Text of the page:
As the nation anticipates the decision of the grand jury in Ferguson, Missouri, on whether there is probable cause to indict white police officer Darren Wilson for having committed a crime in the killing of unarmed black teenager, Michael Brown, the issue of police accountability does not vary.
Alleged use of excessive force and misconduct by police against its citizens is now widespread nationally. And the burden for prosecutors—and grand juries comprised of citizen jurors—is deciding if accused police officers really did ‘fear for their own life’ in justifying force resulting in injury or death. Regardless of whether accused officers are determined to have been justified in their actions, they must always be held accountable for their decisions and behavior—especially in how they relate to their citizens.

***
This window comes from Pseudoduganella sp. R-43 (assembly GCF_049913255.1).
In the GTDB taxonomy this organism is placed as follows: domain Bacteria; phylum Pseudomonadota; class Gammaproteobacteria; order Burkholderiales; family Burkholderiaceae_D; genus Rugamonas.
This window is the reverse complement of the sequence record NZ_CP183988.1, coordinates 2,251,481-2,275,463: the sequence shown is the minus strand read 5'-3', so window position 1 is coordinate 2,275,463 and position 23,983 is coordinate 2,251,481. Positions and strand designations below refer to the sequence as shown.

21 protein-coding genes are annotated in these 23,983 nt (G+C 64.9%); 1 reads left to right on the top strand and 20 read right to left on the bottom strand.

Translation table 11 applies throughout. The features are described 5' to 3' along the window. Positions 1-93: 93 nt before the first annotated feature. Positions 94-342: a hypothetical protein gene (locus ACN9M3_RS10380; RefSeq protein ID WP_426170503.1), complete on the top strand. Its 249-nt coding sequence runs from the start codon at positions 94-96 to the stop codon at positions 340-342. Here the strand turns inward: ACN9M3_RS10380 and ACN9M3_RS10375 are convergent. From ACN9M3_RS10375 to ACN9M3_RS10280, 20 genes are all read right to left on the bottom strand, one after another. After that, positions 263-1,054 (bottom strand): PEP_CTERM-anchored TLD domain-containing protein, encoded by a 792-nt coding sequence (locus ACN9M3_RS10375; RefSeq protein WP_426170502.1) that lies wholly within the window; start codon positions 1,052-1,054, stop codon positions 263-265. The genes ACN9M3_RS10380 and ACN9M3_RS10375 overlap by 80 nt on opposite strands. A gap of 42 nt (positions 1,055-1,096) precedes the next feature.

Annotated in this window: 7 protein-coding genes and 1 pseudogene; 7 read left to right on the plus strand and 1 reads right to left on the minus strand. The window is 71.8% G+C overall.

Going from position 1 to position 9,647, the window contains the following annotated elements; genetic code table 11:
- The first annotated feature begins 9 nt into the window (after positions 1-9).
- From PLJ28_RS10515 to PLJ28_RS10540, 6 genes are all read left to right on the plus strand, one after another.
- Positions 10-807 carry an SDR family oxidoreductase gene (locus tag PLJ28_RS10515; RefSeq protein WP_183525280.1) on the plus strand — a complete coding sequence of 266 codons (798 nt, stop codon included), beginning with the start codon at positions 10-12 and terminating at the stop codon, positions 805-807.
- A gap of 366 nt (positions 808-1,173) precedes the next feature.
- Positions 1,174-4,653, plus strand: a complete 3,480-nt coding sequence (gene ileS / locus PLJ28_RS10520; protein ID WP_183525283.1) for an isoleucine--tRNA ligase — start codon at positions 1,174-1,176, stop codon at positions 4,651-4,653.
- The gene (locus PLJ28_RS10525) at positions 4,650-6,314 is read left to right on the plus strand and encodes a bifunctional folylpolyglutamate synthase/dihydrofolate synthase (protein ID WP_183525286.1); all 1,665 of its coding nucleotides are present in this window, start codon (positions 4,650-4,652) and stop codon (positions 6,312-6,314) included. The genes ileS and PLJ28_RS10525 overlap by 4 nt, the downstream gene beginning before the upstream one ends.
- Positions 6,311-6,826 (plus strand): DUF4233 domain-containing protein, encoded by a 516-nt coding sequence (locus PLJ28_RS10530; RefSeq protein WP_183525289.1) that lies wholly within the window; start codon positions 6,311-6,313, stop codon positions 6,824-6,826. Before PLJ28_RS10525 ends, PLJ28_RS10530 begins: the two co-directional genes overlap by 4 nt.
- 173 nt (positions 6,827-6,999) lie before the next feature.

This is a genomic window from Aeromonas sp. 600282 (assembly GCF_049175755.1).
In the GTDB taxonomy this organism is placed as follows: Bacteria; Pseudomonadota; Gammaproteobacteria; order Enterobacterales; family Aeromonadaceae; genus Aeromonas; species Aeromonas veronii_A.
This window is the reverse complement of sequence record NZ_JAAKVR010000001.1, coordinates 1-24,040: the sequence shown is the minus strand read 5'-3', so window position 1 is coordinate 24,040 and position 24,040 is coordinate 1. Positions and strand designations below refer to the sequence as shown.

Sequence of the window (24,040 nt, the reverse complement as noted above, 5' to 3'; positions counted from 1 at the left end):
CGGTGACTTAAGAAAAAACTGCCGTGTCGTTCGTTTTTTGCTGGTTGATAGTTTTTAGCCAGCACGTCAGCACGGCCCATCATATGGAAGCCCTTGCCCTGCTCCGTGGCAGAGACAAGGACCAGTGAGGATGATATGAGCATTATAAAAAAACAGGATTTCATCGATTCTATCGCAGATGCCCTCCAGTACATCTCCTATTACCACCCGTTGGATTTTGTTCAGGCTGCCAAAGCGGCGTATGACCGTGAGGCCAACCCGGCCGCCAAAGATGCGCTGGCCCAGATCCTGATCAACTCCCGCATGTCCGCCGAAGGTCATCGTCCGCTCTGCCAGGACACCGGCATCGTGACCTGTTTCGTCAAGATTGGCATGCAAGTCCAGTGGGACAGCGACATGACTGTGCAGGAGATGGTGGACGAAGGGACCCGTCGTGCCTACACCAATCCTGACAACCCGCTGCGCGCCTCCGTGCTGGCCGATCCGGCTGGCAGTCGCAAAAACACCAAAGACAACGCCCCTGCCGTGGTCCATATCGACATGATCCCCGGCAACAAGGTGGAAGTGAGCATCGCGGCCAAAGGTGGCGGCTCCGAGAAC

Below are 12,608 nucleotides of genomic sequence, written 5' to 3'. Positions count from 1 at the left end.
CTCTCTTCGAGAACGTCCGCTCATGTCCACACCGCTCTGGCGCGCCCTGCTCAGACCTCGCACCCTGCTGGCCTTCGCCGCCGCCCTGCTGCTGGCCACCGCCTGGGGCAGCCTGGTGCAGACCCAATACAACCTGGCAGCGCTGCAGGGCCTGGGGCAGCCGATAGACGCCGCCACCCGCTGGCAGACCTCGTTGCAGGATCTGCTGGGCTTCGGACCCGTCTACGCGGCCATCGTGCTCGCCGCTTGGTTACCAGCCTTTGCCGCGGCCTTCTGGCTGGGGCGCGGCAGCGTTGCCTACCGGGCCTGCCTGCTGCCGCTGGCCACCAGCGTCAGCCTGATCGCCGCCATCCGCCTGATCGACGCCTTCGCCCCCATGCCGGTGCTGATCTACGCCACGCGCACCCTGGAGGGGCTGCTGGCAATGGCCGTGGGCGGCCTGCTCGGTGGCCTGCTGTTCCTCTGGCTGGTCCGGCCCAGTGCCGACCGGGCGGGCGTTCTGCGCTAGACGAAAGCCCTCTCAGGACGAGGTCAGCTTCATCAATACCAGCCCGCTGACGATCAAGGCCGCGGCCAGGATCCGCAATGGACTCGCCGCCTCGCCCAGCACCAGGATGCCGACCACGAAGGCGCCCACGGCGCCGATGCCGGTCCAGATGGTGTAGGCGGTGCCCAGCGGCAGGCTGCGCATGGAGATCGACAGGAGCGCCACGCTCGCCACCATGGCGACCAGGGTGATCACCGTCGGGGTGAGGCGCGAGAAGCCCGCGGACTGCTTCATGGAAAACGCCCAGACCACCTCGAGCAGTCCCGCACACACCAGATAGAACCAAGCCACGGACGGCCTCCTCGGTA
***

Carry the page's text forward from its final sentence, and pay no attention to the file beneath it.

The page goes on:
Organized protest groups in Ferguson, Missouri have been raising awareness of the issue of police accountability almost daily since the death of Michael Brown in early August 2014. As Michael T. McPhearson, co-chairman of the Don’t Shoot Coalition says, “We’re calling for police accountability, police transparency, changing how the police do their work.” Ultimately, protestors like McPhearson are wanting to change the relationship dynamic between citizens and the police from one of mutual distrust and suspicion to one of confidence and faith. If police are willing to be held accountable by its citizens—and more importantly, if police hold themselves accountable for their behavior—the issue of excessive force and unwarranted police brutality can eventually become a less challenging and divisive one.